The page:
As a diehard St. Louis Blues fan, Joe Vitale witnessed the start of many NHL games at the Kiel Center.
But as fate would have it, seldom did he make it to the end. That’s just the way it is when work forces your father to be an early riser.
And even though that was the norm for much of the young Vitale’s life, it was a different story on Jan. 12, 2012, the first time he skated as a member of the Pittsburgh Penguins against his beloved Blues in front of a packed house, including 50 of his closest friends and family members, at the renamed Scottrade Center.
Even though Vitale made his NHL debut more than a year earlier, his first NHL game in St. Louis felt like another debut. Looking back at it now, it was a special night. Then again, every night in the NHL is special, and Vitale never takes it for granted.
It was several years ago, during his four-year career at Northeastern University, when he received advice from then Penguins’ scout Tom Fitzgerald about the importance of never forgetting who you are as a player.
Looking back, Vitale recalls that encounter with Fitzgerald, who is now an assistant to Penguins’ general manager Ray Shero, and uses his words as part of his daily motivation.
“‘That’s your foundation as a player, and as long as you work hard, everything else will take care of itself,’” Vitale recalls Fitzgerald saying. “‘Just one day at a time, work your [butt] off and things will work out.’”
After his four years at the Boston-based Hockey East school, Vitale went on to refine his game in Scranton/Wilkes-Barre, playing for Pittsburgh’s AHL affiliate. It was there that he learned what it meant to be a professional.
“You’re playing with guys who, literally, this is how they provide for their family,” Vitale says. “It kind of made me take my game more professional from a personal standpoint, to do well for the guys next to me, who had much bigger priorities in life.”
While it’s true that a rash of injuries may have hastened Vitale’s path to Pittsburgh, it was his disciplined and hard-nosed play that made it difficult for the powers that be to send him back to the minors.
And along the way he adjusted his game to be better fitted to the pros.
“I used to run around just as fast as I can, 100 miles an hour,” Vitale recalls. “Being around these guys, they’ve taught me to slow the game down a bit, hold onto the puck, don’t be in such a rush to make a play.”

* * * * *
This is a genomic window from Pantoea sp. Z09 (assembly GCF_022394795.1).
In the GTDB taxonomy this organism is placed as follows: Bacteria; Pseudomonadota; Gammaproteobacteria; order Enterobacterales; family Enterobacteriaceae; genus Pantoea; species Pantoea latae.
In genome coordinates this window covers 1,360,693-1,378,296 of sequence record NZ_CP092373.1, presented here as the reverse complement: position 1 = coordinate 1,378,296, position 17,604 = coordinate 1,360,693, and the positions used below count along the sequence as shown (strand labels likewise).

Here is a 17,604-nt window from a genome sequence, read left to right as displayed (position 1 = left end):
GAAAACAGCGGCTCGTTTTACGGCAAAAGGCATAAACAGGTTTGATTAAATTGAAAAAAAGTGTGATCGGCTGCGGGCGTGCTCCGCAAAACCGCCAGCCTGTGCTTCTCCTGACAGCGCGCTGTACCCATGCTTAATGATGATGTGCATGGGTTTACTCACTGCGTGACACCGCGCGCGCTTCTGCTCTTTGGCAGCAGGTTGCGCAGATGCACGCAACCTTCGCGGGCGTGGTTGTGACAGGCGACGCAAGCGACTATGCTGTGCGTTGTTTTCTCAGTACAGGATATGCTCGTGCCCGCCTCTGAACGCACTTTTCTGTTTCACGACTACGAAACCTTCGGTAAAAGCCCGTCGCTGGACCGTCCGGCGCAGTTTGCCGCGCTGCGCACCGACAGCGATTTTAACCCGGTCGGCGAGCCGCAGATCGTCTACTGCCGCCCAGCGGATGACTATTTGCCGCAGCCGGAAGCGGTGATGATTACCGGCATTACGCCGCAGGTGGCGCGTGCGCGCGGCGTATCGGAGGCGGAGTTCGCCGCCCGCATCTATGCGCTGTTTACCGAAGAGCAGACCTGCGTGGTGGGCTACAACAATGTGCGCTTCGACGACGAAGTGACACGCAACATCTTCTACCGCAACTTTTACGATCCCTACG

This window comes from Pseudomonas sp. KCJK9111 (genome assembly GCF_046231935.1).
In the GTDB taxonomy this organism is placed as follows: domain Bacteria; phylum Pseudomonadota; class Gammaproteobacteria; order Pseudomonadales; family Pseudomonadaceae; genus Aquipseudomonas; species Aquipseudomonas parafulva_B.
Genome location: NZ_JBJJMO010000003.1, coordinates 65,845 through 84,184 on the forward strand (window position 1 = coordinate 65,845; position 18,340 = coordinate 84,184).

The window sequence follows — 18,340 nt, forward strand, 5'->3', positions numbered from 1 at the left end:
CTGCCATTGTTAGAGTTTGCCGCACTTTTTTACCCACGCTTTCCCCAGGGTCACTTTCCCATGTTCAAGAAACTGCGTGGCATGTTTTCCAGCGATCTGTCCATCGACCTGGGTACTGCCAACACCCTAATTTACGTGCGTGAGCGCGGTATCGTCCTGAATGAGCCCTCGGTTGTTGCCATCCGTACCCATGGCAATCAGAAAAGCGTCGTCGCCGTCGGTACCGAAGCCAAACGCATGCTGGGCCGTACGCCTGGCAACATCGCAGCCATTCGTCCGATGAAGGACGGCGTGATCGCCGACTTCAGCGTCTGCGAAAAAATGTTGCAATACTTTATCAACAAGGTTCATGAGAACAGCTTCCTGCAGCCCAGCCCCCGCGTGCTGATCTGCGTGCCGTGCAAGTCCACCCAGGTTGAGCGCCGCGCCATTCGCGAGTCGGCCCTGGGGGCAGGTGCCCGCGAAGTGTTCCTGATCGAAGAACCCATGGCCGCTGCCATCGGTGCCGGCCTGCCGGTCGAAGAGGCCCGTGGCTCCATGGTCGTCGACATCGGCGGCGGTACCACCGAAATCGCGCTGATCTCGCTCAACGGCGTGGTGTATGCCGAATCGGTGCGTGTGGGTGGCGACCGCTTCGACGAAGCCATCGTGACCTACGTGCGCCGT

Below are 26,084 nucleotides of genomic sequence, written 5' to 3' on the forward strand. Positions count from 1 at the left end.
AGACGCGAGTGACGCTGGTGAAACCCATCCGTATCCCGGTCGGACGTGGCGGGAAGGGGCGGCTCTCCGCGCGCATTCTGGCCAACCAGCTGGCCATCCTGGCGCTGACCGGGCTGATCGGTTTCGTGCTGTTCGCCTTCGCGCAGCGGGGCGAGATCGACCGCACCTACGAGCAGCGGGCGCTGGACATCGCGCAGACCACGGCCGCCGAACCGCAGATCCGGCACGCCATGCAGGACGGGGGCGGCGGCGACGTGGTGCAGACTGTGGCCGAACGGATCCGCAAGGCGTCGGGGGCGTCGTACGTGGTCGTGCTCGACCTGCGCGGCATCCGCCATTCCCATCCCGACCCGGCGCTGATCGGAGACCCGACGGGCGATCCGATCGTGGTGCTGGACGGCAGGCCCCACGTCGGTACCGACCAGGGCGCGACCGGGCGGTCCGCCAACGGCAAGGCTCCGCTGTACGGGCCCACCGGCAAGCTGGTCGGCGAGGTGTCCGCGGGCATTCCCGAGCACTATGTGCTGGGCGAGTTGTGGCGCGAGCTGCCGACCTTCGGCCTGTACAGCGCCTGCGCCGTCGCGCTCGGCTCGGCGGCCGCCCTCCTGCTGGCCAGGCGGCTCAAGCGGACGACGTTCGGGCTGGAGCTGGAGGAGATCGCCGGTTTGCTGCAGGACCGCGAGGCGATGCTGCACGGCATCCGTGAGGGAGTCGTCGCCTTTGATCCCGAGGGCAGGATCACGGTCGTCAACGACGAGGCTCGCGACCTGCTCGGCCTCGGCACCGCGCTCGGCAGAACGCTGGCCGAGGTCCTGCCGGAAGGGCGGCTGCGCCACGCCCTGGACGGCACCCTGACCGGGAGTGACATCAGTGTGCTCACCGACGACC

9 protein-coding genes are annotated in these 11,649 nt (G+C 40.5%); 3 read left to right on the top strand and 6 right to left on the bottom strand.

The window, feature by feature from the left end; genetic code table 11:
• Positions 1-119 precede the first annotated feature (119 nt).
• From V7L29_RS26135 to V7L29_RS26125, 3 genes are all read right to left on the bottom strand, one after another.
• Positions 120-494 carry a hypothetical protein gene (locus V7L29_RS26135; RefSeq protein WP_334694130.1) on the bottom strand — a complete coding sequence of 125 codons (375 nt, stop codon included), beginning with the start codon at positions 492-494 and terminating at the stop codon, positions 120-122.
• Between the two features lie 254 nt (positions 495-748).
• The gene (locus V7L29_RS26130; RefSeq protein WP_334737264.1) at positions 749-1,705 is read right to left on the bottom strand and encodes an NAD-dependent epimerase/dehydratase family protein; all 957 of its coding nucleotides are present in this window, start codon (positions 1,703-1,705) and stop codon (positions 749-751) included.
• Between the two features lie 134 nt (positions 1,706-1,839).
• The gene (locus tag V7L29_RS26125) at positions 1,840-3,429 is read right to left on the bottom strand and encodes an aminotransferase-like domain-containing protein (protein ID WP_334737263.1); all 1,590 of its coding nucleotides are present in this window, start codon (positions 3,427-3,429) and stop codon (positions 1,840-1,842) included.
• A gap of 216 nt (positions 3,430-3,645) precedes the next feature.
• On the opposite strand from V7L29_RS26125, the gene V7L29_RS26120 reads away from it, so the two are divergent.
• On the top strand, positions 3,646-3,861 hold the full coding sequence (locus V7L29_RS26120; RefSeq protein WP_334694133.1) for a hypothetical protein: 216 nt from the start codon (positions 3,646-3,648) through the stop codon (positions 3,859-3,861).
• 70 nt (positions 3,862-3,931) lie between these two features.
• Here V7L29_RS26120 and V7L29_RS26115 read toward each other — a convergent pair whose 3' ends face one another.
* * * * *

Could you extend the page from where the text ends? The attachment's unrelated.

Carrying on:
On a roster dotted with superstars such as Sidney Crosby and Evgeni Malkin, Vitale may never be a household name, but he has earned the trust of his head coach, Dan Bylsma, who was a similar type of player during his NHL career.
“He brings his NHL skill, his work ethic and tenacity and grit,” Bylsma says. “And he certainly brought that to our team in a third line, fourth line, checking role, face-off role, penalty-killing kind of role.”
Even with the backing of his head coach, Vitale plays every shift and every game like his NHL career could evaporate right before his eyes.
“There’s always someone out there fighting for your spot. You can never be complacent, and you can never take a night off,” he says.
“A lot of times, you come to the rink, and you’re like, man, your body’s worn out, your mind’s blown out and you just want to take the night off. And you have to find it in yourself to get up for that game because you know if you take one game off, that could be the last game you play for a long time.”
There may be some truth to that, but it’s clear that Vitale is not about to let his dream slip away without a fight. He knows what it’s like to be on the other side of the glass. That’s why he wants to enjoy the ride as long as he can.
“It’s not going to be here forever,” Vitale says. “It’s going to go by very, very quick. So I know when it’s over at some point, I want to look back and know that I enjoyed it.”
Photos courtesy of Getty Images
This past season Dalton enjoyed one of those rare blink-and-you-missed-it moments when he scored a natural hat trick in a mere 17 seconds. It happened during a game between Dalton’s Junior Bulldogs and the Greenwich Blues on Feb. 5. Dalton scored his first goal with only 2:14 left in a scoreless Peewee B game and added two more on the way to a 4-0 victory. According to Yale Youth Hockey Association president Matt O’Buck, it was like “playing a 500-yard plus par 5 and getting a hole in one. It doesn’t happen.” Hockey has been a long-time focus of Childs’ family, as his father, Stephen, played hockey at Quinnipiac University and now coaches Bantams in the East Haven Hockey Program.